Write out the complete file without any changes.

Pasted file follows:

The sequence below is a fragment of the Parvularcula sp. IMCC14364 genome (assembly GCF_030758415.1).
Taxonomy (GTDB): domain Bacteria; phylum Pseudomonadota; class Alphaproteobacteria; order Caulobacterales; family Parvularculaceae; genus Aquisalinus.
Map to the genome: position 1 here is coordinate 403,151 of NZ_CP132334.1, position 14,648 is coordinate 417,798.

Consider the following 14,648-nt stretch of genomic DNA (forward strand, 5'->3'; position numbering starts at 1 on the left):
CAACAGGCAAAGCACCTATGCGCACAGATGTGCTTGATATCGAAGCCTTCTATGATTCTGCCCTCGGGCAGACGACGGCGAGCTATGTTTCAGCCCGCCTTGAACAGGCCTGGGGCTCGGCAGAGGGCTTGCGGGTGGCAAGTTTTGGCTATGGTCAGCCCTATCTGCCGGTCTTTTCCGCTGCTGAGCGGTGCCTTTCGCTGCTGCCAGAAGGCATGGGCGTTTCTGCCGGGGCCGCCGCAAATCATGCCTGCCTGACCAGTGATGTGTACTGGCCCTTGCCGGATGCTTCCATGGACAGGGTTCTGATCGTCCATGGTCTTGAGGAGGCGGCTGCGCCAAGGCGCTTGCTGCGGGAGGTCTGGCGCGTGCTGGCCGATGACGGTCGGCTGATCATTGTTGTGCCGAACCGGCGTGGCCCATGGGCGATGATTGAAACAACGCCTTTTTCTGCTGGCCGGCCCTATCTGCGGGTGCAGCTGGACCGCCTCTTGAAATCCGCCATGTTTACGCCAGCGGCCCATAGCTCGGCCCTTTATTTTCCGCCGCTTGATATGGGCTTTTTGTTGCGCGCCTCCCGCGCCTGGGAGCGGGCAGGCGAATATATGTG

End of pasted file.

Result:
The sequence below is a fragment of the Parvularcula sp. IMCC14364 genome (assembly GCF_030758415.1).
Taxonomy (GTDB): domain Bacteria; phylum Pseudomonadota; class Alphaproteobacteria; order Caulobacterales; family Parvularculaceae; genus Aquisalinus.
Map to the genome: position 1 here is coordinate 403,151 of NZ_CP132334.1, position 14,648 is coordinate 417,798.

Consider the following 14,648-nt stretch of genomic DNA (forward strand, 5'->3'; position numbering starts at 1 on the left):
CAACAGGCAAAGCACCTATGCGCACAGATGTGCTTGATATCGAAGCCTTCTATGATTCTGCCCTCGGGCAGACGACGGCGAGCTATGTTTCAGCCCGCCTTGAACAGGCCTGGGGCTCGGCAGAGGGCTTGCGGGTGGCAAGTTTTGGCTATGGTCAGCCCTATCTGCCGGTCTTTTCCGCTGCTGAGCGGTGCCTTTCGCTGCTGCCAGAAGGCATGGGCGTTTCTGCCGGGGCCGCCGCAAATCATGCCTGCCTGACCAGTGATGTGTACTGGCCCTTGCCGGATGCTTCCATGGACAGGGTTCTGATCGTCCATGGTCTTGAGGAGGCGGCTGCGCCAAGGCGCTTGCTGCGGGAGGTCTGGCGCGTGCTGGCCGATGACGGTCGGCTGATCATTGTTGTGCCGAACCGGCGTGGCCCATGGGCGATGATTGAAACAACGCCTTTTTCTGCTGGCCGGCCCTATCTGCGGGTGCAGCTGGACCGCCTCTTGAAATCCGCCATGTTTACGCCAGCGGCCCATAGCTCGGCCCTTTATTTTCCGCCGCTTGATATGGGCTTTTTGTTGCGCGCCTCCCGCGCCTGGGAGCGGGCAGGCGAATATATGTG